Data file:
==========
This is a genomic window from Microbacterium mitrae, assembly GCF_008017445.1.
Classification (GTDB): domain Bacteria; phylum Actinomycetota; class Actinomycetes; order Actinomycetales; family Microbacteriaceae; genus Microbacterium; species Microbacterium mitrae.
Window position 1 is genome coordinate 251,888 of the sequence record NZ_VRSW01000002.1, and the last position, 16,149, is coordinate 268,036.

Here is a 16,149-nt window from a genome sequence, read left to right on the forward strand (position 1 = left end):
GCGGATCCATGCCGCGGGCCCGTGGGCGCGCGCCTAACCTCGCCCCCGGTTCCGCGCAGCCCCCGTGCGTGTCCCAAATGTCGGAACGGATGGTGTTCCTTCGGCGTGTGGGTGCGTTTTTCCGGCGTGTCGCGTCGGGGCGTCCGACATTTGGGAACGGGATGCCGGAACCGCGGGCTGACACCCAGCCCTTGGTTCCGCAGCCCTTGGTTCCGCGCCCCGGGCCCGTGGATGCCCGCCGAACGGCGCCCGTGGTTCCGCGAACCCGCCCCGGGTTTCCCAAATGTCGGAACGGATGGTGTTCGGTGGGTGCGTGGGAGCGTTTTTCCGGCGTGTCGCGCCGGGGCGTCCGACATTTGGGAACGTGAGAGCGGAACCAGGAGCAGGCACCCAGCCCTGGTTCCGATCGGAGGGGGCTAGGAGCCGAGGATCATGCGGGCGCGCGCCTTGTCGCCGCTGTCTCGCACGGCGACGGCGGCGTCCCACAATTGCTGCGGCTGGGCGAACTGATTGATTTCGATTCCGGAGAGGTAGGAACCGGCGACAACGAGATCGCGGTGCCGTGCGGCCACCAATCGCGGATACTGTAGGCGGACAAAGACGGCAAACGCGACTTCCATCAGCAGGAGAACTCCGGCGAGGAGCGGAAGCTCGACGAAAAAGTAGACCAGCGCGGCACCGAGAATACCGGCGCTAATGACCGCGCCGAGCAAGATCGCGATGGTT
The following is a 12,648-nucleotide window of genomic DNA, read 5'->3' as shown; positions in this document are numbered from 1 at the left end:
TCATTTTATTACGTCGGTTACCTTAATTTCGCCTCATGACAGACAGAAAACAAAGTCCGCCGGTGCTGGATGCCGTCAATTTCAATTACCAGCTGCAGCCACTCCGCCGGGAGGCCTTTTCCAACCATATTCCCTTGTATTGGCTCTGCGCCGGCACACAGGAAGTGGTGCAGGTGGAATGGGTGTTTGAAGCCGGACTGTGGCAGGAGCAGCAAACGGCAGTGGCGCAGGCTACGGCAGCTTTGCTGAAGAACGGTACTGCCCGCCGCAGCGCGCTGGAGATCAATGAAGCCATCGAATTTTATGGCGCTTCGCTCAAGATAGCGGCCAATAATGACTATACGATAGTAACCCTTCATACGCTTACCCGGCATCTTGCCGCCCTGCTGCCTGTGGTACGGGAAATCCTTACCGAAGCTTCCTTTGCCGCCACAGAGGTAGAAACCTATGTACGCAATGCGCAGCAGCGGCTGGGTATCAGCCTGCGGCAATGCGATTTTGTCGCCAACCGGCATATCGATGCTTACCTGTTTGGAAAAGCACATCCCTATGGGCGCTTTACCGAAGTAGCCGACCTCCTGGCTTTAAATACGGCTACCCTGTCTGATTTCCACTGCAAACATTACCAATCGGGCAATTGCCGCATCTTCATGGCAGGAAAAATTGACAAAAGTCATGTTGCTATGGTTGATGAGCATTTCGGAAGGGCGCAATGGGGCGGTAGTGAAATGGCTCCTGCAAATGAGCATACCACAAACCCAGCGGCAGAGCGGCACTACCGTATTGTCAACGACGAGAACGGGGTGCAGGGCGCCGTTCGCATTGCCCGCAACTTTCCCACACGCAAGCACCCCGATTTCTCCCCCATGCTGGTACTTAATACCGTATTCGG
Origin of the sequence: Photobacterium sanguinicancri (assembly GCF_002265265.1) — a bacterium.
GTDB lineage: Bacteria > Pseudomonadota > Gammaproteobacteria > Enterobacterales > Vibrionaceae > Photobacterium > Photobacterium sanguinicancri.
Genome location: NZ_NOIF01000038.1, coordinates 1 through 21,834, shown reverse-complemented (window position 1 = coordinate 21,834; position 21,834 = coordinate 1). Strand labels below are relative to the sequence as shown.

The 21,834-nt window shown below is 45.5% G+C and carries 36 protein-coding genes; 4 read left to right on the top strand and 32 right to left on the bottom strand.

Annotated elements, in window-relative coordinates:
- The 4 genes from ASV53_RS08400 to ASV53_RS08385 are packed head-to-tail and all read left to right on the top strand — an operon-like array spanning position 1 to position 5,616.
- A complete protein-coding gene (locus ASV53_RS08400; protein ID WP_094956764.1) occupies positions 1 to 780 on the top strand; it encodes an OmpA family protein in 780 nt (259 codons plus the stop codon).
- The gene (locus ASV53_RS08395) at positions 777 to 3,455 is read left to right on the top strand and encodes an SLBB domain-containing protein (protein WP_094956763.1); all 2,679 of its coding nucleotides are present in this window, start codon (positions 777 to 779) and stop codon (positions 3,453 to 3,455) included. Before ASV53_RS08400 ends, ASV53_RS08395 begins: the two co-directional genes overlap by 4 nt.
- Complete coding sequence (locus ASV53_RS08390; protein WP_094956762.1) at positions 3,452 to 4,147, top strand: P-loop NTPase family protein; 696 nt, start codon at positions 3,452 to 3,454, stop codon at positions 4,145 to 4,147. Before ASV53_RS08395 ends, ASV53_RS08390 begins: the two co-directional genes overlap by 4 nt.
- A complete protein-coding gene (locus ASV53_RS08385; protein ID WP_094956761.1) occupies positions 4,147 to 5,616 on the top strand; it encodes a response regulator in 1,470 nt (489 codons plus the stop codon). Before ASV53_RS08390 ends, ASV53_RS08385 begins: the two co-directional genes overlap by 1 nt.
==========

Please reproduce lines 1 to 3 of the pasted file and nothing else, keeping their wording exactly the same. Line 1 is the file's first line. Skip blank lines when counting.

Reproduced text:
This is a genomic window from Microbacterium mitrae, assembly GCF_008017445.1.
Classification (GTDB): domain Bacteria; phylum Actinomycetota; class Actinomycetes; order Actinomycetales; family Microbacteriaceae; genus Microbacterium; species Microbacterium mitrae.
Window position 1 is genome coordinate 251,888 of the sequence record NZ_VRSW01000002.1, and the last position, 16,149, is coordinate 268,036.